Abba Hezekiah always tried to remain calm, but he could see that the best course of action in this case was to speak plainly. 'Truly only a fool would ignore the divine honey of the words of the saintly Anthony. To pray is a very good thing, but this does not mean that all we should do is pray. To read for a few minutes the words of such a wise man is to gain for a lifetime. Yet we live in a rebellious generation, rebelling constantly, as many do, against the will of God, when God simply wishes to save them. But they have been corrupted by all their games and theater and sports, that they cannot focus for more than a few moments, they let their mind wander in prayer, they cannot be bothered to read something more than a few pages long, and they complain that the church services are too long--in a word, they are weak of mind and body! I do not know how such as these can be helped. All I can recommend is that you tell them all that I have said to you, and pray for their blackened souls. Then leave it up to God, and be at peace, and do not despair.'
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« Reply #2109 on: December 09, 2013, 10:19:17 PM »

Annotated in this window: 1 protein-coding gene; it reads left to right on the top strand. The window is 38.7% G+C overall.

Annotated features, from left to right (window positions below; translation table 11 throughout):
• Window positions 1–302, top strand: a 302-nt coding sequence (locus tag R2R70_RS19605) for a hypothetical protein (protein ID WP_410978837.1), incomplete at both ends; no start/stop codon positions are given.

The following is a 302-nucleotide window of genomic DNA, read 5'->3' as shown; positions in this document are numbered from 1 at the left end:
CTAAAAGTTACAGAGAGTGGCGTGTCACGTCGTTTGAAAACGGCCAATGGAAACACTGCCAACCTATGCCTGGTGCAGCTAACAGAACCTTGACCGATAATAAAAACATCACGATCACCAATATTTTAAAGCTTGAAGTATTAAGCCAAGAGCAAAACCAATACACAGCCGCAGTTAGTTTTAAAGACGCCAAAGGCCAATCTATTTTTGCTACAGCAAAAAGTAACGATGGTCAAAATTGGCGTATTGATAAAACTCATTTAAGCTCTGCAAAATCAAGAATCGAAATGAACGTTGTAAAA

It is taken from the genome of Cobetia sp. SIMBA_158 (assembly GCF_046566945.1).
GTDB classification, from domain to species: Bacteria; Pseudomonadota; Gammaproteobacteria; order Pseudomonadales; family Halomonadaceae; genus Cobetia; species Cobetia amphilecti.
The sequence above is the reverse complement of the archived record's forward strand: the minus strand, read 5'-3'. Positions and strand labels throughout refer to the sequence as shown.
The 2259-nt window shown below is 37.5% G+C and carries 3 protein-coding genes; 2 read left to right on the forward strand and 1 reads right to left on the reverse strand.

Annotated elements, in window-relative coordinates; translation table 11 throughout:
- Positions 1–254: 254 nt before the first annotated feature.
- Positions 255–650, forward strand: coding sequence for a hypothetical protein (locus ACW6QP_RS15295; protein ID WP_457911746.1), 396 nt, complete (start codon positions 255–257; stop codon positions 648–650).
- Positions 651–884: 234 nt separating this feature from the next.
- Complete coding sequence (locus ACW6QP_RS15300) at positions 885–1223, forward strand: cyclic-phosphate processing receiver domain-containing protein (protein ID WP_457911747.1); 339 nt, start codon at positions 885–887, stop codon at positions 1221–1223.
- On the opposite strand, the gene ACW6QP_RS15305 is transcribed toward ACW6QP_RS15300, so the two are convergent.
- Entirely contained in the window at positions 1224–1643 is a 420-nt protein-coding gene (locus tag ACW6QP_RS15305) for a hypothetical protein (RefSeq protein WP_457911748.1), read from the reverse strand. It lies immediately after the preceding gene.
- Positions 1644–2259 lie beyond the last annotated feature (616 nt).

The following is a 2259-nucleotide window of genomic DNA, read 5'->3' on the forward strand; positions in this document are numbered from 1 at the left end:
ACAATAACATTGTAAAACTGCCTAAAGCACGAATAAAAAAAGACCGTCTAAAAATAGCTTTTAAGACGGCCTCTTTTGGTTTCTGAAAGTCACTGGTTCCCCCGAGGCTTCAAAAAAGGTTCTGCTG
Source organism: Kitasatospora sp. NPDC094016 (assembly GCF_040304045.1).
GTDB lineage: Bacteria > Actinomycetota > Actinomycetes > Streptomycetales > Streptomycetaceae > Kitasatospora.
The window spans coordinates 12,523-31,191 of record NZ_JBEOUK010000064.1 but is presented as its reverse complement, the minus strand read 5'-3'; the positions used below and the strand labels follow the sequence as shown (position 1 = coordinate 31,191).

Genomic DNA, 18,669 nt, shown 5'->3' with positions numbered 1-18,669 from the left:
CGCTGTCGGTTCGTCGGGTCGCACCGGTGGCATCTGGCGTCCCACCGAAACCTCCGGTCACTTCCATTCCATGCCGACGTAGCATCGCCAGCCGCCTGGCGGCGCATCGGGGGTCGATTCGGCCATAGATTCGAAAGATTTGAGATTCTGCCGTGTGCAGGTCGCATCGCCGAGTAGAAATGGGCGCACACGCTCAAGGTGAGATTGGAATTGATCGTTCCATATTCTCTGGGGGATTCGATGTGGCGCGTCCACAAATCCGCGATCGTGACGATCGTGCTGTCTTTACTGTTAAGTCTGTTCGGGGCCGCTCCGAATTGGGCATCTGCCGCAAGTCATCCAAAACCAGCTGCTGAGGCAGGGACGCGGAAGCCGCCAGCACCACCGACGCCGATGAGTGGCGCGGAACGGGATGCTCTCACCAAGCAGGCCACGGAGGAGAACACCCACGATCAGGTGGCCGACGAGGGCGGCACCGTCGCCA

--Edified--
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« Reply #2110 on: December 10, 2013, 03:21:02 PM »

Now one day Abba Hezekiah was walking to liturgy, and as if out of nowhere a young father ran up to him and blocked his way. 'Please, Abba, I must ask for your advice!'  The Abba looked on the brother in kindness, understanding his exuberant exuberance to be out of a sincere heart and lack of experience in life. 'What is it?' the saint asked with a smile. The young father was overjoyed to hear that he would receive a word, and said: 'I have found a book in some old ruins that contains the words of the blessed Anthony, and brought it back to the skete for all of us to read. Well at first everything went fine, but then some of the monks began chastising us for reading, saying that we were neglecting prayer. We said to them that it only took a few minutes, and the words were so wisdom-filled and transformative. But they would not listen, and now they begin to make fun of us and say we are not monks but rather imperial tutors. They taunt us constantly with words such as "Go up, go up to Constantinople! Go be imperial lackeys with the other learned men!"  We are near despair, Abba, what should we do!?'